In the June, 2013 issue of The American Spectator, Peter Hitchens opens his article, Revenge of the Fruitcakes, with:
Conservative politicians in the modern world generally despise their own voters. They need them at election time, but they do not enjoy meeting them, and find their views on morals, migration, education, and crime embarrassing. This is a problem only when the voters find out. Even then, the supporters of right-wing parties are by their nature so loyal that they refuse to believe the truth, and carry on electing men and women who obviously dislike them and are bound to betray them.
Hitchens was writing primarily about the prospects for Nigel Farage's United Kingdom Independence Party, which has recently had some notable electoral successes at the expense of the barely-clinging-to-power British Conservative Party (the "Tories"), under the suzerainty of (the contemptible) Prime Minister David Cameron.
While Hitchens focuses his ire on British "Conservatives" [note the capital "C"], it seems to me that essentially the same point can be made about the post-national superior beings who dominate both major parties on the American side of The Pond: Their disdain and disregard for the interests of their average fellow citizens is nearly complete.
Now immigration-sanity stalwart Mark Mendlovitz, whom I've known for 13 years, has suggested shaking up our "elites" where they live, so to speak. At the blog hosted by Californians for Population Stabilization [CAPS], Mark writes (I'm Fighting Back—And So Can You):
Last Saturday morning, my phone rang. When I picked it up, the woman on the other end announced that she was calling on behalf of the Republican National Committee (RNC) and asking for donations.
I immediately had an answer for her, and it wasn’t the one she hoped to hear. I told her that a few months ago, as the Senate Gang of 8 was secretly negotiating with pro-amnesty and mass immigration lobbying groups, I made a decision to cut off contact with the Republican Party and that I would not be donating any more money until the amnesty threat was gone. I also let her know that I was angry at the Republican Party’s support of amnesty, and if an amnesty law was enacted, they would never get another thin dime from me.
While we are up against very powerful special interests who are arrogantly throwing their money around, conducting media campaigns and buying off the politicians, we also possess something that the Democrat and Republican Parties, as well as other political organizations, treasure dearly, our personal information.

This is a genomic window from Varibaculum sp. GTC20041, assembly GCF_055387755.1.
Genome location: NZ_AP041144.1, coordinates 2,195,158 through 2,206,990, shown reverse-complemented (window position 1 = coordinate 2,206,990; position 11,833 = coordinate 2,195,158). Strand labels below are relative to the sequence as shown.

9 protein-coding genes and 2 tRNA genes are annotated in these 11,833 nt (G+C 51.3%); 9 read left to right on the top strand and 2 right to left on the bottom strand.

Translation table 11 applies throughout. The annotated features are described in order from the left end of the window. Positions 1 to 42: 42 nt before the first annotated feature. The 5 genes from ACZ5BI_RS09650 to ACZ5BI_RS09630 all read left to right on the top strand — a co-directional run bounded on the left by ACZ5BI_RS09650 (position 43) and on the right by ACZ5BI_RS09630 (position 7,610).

There is a simple way that we can all leverage our own valuable personal information to fight back: contact your party headquarters, as well as the Senate and congressional arms to tell them you want all of your personal information permanently removed from their databases and for them to never contact you again. It is critical to explain that the reason for your actions is that you oppose Republican and Democrat Party support for amnesty.
Here’s the contact information:
- Republican National Committee (RNC): 310 First Street, SE Washington, DC 20003. Phone (202) 863-8500 / Fax (202) 863-8654.
- National Republican Senatorial Committee (NRSC): 425 2nd Street NE Washington, DC 20002. Phone (202) 675-6000 / Fax (202) 675-4730.
- National Republican Congressional Committee (NRCC): 320 First Street SE
Washington, DC 20003. Phone (202) 479-7000
- Democratic National Committee (DNC): 430 South Capitol St. SE Washington, DC 20003. Phone (202) 863-8000 or (877) 336-7200 / Fax(202) 863-8082.
- Democratic Senatorial Campaign Committee (DSCC): 120 Maryland Ave. NE Washington, DC 20002. Phone (202) 224-2447 / Fax (202) 969-0354.
- Democratic Congressional Campaign Committee (DCCC): 430 S. Capitol Street, S.E. Washington, D.C. 20003. Phone (202) 863-1500
Phone calls, faxes, and written correspondence are best. Email contact should only be considered in addition to contact by phone, fax, or letter, since these offices often get inundated by email and treat it as a low priority. Also, any harassing phone calls you may have received from party fundraisers should be reported as such.
[Links above are in Mark's original post. — PN]
Inspired by Mark's suggestion, I immediately phoned the three Repub committees, from all of which I routinely receive begging letters.
I told the receptionists at two of them and voicemail at the third that I'm disgusted with the party's "pussyfooting around on this beyond-disgraceful immigration bill" and that I demanded to be taken off their mailing lists. I added to the two receptionists I reached live that they should tell their bosses that I'm probably not alone in my anger. (With the House [i.e. Congressional Committee] one, I said some of the congresspeople are good, but I was thinking of ones like Mario Diaz-Balart [FL] and Raul Labrador [ID].)
I put some heat in my voice, and both women I spoke to seemed to take seriously my demand to be removed from their lists.
I also threatened to take any further begging letters I receive from them and tape the postage-paid reply envelopes they contain to something heavy, like a brick—something I've heard of people doing—and place them back in the mail, for the party to pay postage on. (Several times previously I've suggested making use of those postage-paid reply envelopes.)